## # Solving QUBOs with qiskit QAOA example

Qiskit is quite an amazing library allowing users to build circuits for the Quantum Gate Model, and use algorithms such as QAOA to solve optimization problems in the form of quadratic programs.

In the following, an end-to-end example of a QUBO matrix in the form of a numpy array being solved with QAOA is shown. Analogously, VQE can also be used (simply replace QAOA with VQE in the example code below).

Note that this uses the aqua package, which is deprecated since 2021. Through some preliminiary tinkering I was not able to get the new version to work and thus the example below uses aqua. There are comments for the new imports included. One error I saw:

```
AttributeError: 'EvolvedOp' object has no attribute 'broadcast_arguments'
```

With some further investigation I noticed that `MinimumEigenOptimizer`

is still
using aqua imports in the background. However, I stopped here.

Below, the QUBO is solved using QAOA.
First, a QuadraticProgram needs to be created. We add as many binary variables
as we have in the QUBO (basically the size of one dimension), and a
minimization term with the QUBO matrix itself.
We then create a QASM Simulator instance, a QAOA instance, and solve it.
We finally return the solution vector `x`

and the f-value, which is computed as
`x^T Q x`

.

```
from qiskit import BasicAer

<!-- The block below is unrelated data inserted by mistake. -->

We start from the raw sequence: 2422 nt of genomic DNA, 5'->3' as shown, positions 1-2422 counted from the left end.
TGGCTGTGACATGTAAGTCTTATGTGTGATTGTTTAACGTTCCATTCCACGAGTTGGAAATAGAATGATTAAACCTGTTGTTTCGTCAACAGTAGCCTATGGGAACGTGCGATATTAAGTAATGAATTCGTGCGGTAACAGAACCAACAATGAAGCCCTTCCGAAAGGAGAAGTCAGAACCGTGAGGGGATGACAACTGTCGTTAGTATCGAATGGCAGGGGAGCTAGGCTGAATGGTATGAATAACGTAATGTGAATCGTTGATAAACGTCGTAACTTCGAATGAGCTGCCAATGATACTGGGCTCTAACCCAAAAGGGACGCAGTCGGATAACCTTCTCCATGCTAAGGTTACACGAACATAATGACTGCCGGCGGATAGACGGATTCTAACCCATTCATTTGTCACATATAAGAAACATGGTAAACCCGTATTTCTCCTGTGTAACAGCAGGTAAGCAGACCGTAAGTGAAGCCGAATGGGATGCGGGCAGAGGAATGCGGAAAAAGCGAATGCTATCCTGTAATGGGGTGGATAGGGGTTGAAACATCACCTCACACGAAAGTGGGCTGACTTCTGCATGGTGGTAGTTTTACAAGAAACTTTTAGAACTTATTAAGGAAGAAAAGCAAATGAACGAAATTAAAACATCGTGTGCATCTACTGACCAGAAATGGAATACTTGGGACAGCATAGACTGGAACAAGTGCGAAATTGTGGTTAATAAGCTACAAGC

from qiskit.optimization import QuadraticProgram
from qiskit.optimization.algorithms import MinimumEigenOptimizer
from qiskit.aqua import aqua_globals, QuantumInstance
from qiskit.aqua.algorithms import QAOA
# # Note: These are the replacements of the aqua package.
# from qiskit.utils import algorithm_globals, QuantumInstance
# from qiskit.algorithms import QAOA
def solve(Q):
qp = QuadraticProgram()
[qp.binary_var() for _ in range(Q.shape[0])]
qp.minimize(quadratic=Q)
quantum_instance = QuantumInstance(BasicAer.get_backend('qasm_simulator'))
qaoa_mes = QAOA(quantum_instance=quantum_instance)
qaoa = MinimumEigenOptimizer(qaoa_mes)
qaoa_result = qaoa.solve(qp)
return [qaoa_result.x], [qaoa_result.fval]
```

With this code, one could now build a QUBO (e.g. using qubo-nn one can readily transform 20 optimization problems in an instant) and solve it using QAOA. For example, given the following QUBO, which is a Minimum Vertex Cover QUBO:

```
Q = [
[-23. 0. 4. 4. 0. 4.]
[ 0. -31. 4. 4. 4. 4.]
[ 4. 4. -15. 0. 0. 0.]
[ 4. 4. 0. -23. 4. 0.]
[ 0. 4. 0. 4. -15. 0.]
[ 4. 4. 0. 0. 0. -15.]
]
```

The solution vector and the corresponding f-value (or energy from Quantum Annealing) is:

```
[1., 1., 0., 1., 0., 0.], -61.0
```

This is in fact a valid solution, as I've tested with Tabu Search. It should be noted that both the state vector backend and the QASM backend only allow up to 32 QuBits, i.e. 32 variables, to be solved. That is a major limitation right now.

Note that Aqarios is building a quantum computing platform that allows matching the best combination of algorithm and hardware to a business use case, such as load balancing in energy grids. This post documents part of my work at Aqarios.